If you, or people you know, have a public presence, high net worth, or something desirable to online thieves, conventional security best practices may not be sufficient. Increasingly, online thieves are targeting individuals directly via a technique called “spearfishing,” which relies on the shocking ease of stealing a cell phone number and then using it to reset passwords (see “SMS Text Message Login Codes Autofill in iOS 12 and Mojave, but Remain Insecure,” 4 October 2018). Authenticator apps are the generally accepted solution to this problem, but they can be problematic for a number of reasons, including being too difficult to use for non-technical users.
My partner Caroline Green and I co-own a Mac consulting firm in Manhattan. This year, we’ve seen two cases of spearfishing and heard of several others. In the cases we worked on, several critical accounts were stolen, such as email, domain hosting, and social media sites. While we were able to recover most of them eventually, there’s no guarantee that we could do so successfully in other situations. Further, the accounts were inaccessible for days, and reputation damage could have easily occurred via abuse of the accounts.
We worry that spearfishing will become more common as the tools and techniques of malicious actors become more sophisticated and widespread. The challenge for us as consultants and tech experts is to be able to offer our clients—especially those with high profiles or high net worth—comprehensive online security in a way that is easy for them to manage.
We came up with a technique that uses Google Voice text messages as an alternative to authenticator apps—although it requires a bit more setup, we think it’s easier to use and understand, plus it acknowledges some people have to allow trusted assistants or consultants access to their accounts. Our goal in sharing this technique is twofold. First, we hope that it might help other people looking for a similar solution, and second, we’re hoping outside scrutiny will reveal any potential weaknesses or vulnerabilities.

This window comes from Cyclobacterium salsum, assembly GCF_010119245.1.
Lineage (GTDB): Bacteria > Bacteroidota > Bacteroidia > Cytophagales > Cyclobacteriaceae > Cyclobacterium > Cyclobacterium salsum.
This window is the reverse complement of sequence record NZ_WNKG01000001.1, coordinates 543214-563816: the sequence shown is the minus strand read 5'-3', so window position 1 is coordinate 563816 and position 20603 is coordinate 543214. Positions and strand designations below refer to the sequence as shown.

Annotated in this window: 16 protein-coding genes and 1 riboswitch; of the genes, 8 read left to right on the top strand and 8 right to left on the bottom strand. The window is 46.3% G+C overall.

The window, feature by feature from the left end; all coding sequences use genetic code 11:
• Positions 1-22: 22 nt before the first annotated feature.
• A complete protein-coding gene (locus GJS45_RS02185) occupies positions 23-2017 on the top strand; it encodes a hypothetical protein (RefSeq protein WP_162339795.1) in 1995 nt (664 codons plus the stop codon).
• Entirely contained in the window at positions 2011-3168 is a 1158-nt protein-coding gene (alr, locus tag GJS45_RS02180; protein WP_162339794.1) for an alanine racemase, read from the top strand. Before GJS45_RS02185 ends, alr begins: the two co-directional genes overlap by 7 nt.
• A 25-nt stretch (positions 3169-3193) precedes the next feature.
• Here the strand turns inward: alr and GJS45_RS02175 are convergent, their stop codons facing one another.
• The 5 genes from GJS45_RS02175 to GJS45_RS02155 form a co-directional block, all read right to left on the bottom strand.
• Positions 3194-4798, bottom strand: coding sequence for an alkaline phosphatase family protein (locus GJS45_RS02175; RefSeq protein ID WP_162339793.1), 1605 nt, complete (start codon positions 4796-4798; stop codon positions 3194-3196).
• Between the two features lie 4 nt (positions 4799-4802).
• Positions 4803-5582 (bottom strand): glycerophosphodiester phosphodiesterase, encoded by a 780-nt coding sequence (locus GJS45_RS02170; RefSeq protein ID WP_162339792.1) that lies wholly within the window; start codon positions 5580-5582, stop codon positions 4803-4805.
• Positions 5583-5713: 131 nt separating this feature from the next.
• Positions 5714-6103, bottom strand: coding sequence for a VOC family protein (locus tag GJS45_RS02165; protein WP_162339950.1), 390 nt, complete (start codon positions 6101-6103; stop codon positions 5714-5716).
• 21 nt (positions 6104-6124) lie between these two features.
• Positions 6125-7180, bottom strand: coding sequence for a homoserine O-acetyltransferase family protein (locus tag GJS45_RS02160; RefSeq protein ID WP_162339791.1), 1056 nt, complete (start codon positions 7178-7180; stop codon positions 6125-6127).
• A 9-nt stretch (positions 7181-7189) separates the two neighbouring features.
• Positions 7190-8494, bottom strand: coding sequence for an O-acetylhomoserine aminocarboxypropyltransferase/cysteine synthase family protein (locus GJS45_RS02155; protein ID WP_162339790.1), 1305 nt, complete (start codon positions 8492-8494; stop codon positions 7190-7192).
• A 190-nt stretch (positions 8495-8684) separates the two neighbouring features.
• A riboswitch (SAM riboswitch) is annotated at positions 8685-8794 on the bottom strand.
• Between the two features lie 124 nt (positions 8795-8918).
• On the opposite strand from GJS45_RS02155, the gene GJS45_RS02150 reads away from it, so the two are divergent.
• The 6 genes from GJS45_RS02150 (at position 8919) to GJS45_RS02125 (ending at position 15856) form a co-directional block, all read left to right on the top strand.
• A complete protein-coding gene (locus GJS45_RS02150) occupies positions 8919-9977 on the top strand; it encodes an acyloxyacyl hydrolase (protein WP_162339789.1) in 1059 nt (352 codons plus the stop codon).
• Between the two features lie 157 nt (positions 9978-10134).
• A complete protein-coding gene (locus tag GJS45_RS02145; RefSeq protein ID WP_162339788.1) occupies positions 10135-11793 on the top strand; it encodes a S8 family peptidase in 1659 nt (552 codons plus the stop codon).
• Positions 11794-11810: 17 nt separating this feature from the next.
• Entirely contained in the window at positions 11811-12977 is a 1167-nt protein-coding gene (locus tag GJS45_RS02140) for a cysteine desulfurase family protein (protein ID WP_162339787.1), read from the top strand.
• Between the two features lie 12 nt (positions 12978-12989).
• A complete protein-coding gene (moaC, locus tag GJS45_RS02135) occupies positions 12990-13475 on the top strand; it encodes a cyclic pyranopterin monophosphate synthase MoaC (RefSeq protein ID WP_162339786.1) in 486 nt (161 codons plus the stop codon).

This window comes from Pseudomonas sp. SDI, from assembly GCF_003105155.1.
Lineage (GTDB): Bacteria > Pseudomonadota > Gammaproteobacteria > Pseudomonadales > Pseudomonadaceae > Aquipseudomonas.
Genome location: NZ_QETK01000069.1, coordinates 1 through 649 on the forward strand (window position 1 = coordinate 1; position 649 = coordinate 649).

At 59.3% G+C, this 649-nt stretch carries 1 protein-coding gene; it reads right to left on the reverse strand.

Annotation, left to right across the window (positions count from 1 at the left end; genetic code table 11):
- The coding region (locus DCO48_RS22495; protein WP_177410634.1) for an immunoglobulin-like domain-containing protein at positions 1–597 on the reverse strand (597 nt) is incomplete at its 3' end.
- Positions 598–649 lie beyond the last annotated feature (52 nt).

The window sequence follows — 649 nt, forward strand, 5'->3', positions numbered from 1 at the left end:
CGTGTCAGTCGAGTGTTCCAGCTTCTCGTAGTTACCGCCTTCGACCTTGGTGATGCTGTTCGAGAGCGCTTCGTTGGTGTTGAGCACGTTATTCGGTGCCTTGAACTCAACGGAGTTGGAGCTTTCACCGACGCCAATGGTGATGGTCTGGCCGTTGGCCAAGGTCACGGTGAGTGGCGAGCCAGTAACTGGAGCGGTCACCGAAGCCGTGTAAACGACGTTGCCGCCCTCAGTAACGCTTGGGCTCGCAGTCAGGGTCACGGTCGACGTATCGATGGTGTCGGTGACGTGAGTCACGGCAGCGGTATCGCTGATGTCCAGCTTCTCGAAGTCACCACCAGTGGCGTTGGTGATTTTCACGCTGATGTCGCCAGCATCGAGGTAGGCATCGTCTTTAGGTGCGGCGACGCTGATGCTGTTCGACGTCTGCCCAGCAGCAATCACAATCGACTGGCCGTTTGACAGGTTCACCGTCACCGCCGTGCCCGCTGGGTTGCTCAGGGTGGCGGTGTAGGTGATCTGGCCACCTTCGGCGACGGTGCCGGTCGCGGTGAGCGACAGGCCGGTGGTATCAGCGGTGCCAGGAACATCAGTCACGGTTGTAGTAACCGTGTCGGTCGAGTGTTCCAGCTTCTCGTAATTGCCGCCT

Where Are You Exposed?
First, let’s review some basics about keeping online accounts secure.
- Prioritize Your Accounts: Not every account, such as your average retail or content site, needs bulletproof security. But others do. These include your email account, Apple ID, Google account, Microsoft account, social media sites, financial sites, domain registrar, DNS host, Web host, Web site content management system, online business applications, cloud storage, cloud backup, and photo sharing sites. In short, you should put more effort into protecting any account that contains something you wouldn’t want to lose, wouldn’t want revealed to others, or wouldn’t want misrepresenting you if an attacker were to use it.
- Use Strong, Unique Passwords: We’ve all heard this advice, but it bears repeating. Do not try to memorize every password. Doing so means reusing the same passwords, or variants of a similar password. The risk is that if any one site suffers from a security breach, a depressingly regular occurrence, thieves now have access to all of your accounts. Every online account needs a unique, computer-generated password, remembered by a password manager, such as 1Password, Dashlane, LastPass, or at least the simpler ones built into current versions of Web browsers. I know only three of my passwords: the administrator password for logging into my Mac, my 1Password master password, and the password for my Apple ID. 1Password knows the rest.
- Use Two-Factor Authentication: Two-factor authentication (2FA) is when you enter your password and then get a separate code or prompt, via text message, onscreen dialog, or authentication app, to verify that it’s really you, and not just someone who knows your password. Most Apple users see this when signing in with their Apple ID on a new device. You should enable 2FA for any important site that supports it. There are several flavors of 2FA that I’ll discuss more below.
- Provide Fake Answers to Security Questions: In general, if you have 2FA enabled, you shouldn’t have or need security questions. But some sites require them, and in those cases, operate under the assumption that there are unseen, nefarious databases about all of us that correlate all kinds of information we might assume to be separate and private (the best-known are called “Facebook” and “Google”). Imagine that anyone can learn everything about you with a few quick searches. One way to thwart attackers from hacking your security questions is to make up nonsense answers—different for every site, of course—and keep them in the notes area of your password manager. What was the name of your first pet? “Macatma Gandhi.” What’s your birthdate? Pick a random date like “1/9/1919.”.